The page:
May 20, 2006


High stakes in Triple Crown race (Andrew Beyer, 5/20/06, The Washington Post)

If Barbaro wins today's Preakness Stakes, he will be cheered by more than 120,000 people at Pimlico and millions watching on television. He will be the most celebrated racehorse in America. On the brink of sweeping the Triple Crown, he will elicit comparisons to the greatest Thoroughbreds of all time.

Most of the distinctions he will gain from a victory at Pimlico have something in common: You couldn't take them to the bank. The tangible rewards that will go to owners Roy and Gretchen Jackson are relatively modest. They will receive the winner's share of $650,000 from a guaranteed purse of $1 million. To put this number in perspective, compare the Preakness to the Virginia Derby, a mere Grade II stakes race.

When it is run July 15, fewer than 9,000 customers will be watching at Colonial Downs. Yet the Virginia Derby offers the same purse — $1 million — as both the Preakness and the Belmont Stakes.

Or put it in perspective this way: If Barbaro captures the Preakness and the Belmont Stakes to win the Triple Crown, he will have earned a total of about $2.7 million for a historic feat that spanned five weeks. That sum is less than a horse named David Junior collected on one night in March by winning the Dubai Duty Free Stakes at Nad Al Sheba Racecourse in the United Arab Emirates.

No racetracks earn the profits Churchill Downs, Pimlico and Belmont Park do from their big races for 3-year-olds. Yet the Triple Crown tracks pay peanuts to the winners.
Today on TV: Preakness Stakes, 3:14 p.m. post time, Ch. 5

Why? Because they can.

2nd jewel Barbaro's for the taking (Ryan O'Halloran, May 20, 2006, THE WASHINGTON TIMES)

A field of nine will go to post at 6:15 p.m. for the 1 3/16-mile race. Barbaro's main competition figures to be Brother Derek (3-1), who will start to Barbaro's left, and Sweetnorthernsaint (4-1), who will start to Barbaro's right.

While trainers Dan Hendricks and Michael Trombetta are confident their colts can improve on their Derby performances -- dead heat for fourth and up-the-track seventh, respectively -- it's a given that if Barbaro does the best he can possibly do, everybody is running for second money.

"Two weeks rest isn't what a trainer wants for his horse, and it isn't what a horse wants," said Kiaran McLaughlin, trainer of Like Now. "But he's probably superior enough to overcome a lot of adversity, and he's probably good enough to get by all of us."

Said Diabolical trainer Steve Klesaris: "He just toyed with the Derby field. He's better than this field."

Like Now and Diabolical are two of six newcomers to the Triple Crown quest. The best of the bunch are the lightly raced Bernardini (2-for-3 lifetime) and Like Now, who is expected to take the early lead.

Barbaro should be right behind him. In each of his six races (all wins), he has been first or second at the race's halfway point. And once jockey Edgar Prado asks for acceleration, Barbaro should be ready to go, given the fact he won the Derby with seeming ease.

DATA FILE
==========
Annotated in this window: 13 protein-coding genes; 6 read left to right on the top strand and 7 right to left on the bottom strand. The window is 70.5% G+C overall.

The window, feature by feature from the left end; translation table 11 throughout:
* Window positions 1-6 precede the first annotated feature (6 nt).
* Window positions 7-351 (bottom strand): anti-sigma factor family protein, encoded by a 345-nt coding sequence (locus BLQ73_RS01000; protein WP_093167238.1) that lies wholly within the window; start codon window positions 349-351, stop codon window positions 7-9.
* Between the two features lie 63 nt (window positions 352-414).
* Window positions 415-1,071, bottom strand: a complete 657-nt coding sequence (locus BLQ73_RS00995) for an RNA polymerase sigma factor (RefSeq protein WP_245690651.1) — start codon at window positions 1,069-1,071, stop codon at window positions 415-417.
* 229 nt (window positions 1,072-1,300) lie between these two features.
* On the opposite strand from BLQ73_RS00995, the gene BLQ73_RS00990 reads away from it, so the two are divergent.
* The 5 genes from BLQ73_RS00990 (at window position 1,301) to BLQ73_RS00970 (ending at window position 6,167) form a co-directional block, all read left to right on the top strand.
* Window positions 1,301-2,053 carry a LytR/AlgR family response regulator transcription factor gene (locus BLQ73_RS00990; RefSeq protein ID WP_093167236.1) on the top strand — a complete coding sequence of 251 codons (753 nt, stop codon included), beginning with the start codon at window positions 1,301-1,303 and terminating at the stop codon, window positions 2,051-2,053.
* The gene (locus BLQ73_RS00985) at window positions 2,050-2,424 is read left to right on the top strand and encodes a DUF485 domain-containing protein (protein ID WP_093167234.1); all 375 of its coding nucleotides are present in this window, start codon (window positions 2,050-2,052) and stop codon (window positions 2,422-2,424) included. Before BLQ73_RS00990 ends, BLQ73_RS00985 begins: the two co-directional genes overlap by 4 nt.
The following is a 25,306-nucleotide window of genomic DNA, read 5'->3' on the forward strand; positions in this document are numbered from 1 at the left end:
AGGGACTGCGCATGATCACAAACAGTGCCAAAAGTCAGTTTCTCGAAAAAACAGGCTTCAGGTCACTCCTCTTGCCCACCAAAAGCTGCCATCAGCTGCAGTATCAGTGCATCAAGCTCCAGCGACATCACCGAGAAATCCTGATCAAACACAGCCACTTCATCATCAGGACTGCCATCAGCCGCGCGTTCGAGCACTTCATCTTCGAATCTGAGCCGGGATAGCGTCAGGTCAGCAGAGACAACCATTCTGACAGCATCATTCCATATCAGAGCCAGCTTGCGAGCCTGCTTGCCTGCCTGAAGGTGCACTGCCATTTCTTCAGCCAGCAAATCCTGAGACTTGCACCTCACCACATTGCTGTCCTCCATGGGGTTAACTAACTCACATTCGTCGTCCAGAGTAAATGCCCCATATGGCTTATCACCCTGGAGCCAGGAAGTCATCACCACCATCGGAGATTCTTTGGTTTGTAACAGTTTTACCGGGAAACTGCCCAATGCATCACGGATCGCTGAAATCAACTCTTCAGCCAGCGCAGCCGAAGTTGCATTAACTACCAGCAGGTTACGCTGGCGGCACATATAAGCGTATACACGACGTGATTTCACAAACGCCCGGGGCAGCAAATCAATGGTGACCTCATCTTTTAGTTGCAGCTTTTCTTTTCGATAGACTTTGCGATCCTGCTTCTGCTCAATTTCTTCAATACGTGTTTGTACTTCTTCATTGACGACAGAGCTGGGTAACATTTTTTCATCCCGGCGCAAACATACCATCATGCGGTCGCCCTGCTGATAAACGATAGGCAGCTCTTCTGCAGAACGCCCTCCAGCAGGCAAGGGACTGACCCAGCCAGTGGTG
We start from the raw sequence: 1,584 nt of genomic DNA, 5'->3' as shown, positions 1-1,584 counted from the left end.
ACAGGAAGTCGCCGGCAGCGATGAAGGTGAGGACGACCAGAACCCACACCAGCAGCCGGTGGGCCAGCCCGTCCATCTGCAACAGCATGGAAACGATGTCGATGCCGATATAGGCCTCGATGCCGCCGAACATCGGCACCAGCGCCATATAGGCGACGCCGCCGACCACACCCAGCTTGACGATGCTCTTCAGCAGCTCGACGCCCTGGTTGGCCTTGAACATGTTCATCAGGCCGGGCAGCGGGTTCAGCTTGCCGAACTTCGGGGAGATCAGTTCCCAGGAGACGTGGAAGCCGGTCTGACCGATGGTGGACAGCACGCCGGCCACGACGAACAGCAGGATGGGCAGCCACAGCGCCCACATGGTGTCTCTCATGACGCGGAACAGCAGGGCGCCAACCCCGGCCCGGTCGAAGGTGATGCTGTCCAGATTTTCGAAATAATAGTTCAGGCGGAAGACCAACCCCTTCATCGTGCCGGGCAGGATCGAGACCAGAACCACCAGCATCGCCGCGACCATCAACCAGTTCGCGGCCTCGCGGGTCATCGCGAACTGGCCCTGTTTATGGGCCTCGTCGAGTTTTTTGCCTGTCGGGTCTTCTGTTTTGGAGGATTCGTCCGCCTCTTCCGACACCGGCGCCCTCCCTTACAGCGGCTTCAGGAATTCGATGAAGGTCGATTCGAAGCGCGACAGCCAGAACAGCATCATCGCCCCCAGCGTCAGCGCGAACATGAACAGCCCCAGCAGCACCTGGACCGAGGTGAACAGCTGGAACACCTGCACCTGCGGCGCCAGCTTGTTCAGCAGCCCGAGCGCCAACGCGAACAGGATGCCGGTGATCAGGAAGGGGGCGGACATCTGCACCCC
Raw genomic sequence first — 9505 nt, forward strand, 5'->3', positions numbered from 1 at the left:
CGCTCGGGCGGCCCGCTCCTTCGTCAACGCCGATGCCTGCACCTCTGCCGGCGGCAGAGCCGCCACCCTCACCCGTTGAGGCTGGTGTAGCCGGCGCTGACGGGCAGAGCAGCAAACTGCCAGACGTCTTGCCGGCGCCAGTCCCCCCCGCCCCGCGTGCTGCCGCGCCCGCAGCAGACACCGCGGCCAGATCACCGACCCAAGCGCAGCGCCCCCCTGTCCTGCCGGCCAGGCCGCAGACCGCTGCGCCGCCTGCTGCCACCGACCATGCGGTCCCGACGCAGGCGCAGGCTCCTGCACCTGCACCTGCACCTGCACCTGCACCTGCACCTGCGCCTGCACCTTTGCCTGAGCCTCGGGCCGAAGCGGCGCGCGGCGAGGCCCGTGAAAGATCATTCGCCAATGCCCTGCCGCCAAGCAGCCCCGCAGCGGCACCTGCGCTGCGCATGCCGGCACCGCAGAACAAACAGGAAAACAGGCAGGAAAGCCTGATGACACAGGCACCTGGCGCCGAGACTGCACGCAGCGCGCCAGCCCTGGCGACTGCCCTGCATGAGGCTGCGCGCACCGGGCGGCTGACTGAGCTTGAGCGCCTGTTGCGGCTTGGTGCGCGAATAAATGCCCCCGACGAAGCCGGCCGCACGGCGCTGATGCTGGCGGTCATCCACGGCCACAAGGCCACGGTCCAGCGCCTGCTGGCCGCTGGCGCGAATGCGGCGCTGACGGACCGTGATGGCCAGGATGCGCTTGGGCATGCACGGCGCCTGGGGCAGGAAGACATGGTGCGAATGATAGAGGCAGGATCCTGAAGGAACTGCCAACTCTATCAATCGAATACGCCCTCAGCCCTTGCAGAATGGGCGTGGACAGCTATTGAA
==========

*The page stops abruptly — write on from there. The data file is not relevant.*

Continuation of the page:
If he does fly down the lane, it would lend even more credence to Matz's winter/spring plan of spacing Barbaro's races out. He had eight weeks before the Florida Derby and five weeks off before the Kentucky Derby. Today is the real litmus test.

"He probably isn't as fresh as he was before the Derby, but Brother Derek and Sweetnorthernsaint are in the same boat," Matz said. "But he's a big, strong horse, and I'm sure he's going to hold his own."

Barbaro leading the parade (JIM O'DONNELL, 5/20/06, Chicago Sun-Times)
Time is almost up, crabs are down and the vans are finally in for the 131st running of the Preakness Stakes.

Like Boy Scouts arriving for a golden weekend jamboree, a final phalanx of five contenders for the second jewel of thoroughbred racing's Triple Crown arrived at Pimlico Race Course on Friday afternoon. Most prominent of the fashionably late was Kentucky Derby champion Barbaro, who was vanned the 60 miles from the plush Fair Hill Training Center in Elkton, Md., for today's mile-and-three-sixteenths classic.

The impressive son of Dynaformer arrived in good shape, according to trainer Michael Matz, and was in the process of being bet down to 1-2 atop the field of nine in early-bird wagering.

Said Matz: ''Nothing really changes for us. We still have to beat the horses that we did last time. I just hope that it's a cleanly run race and the best horse wins.''

Posted by Orrin Judd at May 20, 2006 8:22 AM

As Dana Carvey used to say, "Not gonna happen."

Posted by: pchuck at May 20, 2006 10:44 AM

Of course, the size of the triple crown race purses is peanuts next to the stud fees that'll be earned by the winner(s). No?

Posted by: Jim in Chicago at May 20, 2006 10:58 AM

Btw: is there any chance that the Preakness and Belomont will come up someday with drinks to challenge the Mint Julep? The current offerings are, how do you say it?, Gay.

Posted by: Jim in Chicago at May 20, 2006 11:01 AM

Those who can't, end up in Enumclaw.

Posted by: Raoul Ortega at May 20, 2006 11:23 AM

A sad race it was!

Posted by: Dave W at May 20, 2006 9:41 PM

More like a funeral than a race. I hope the poor horse survives.

Posted by: Jim in Chicago at May 20, 2006 9:45 PM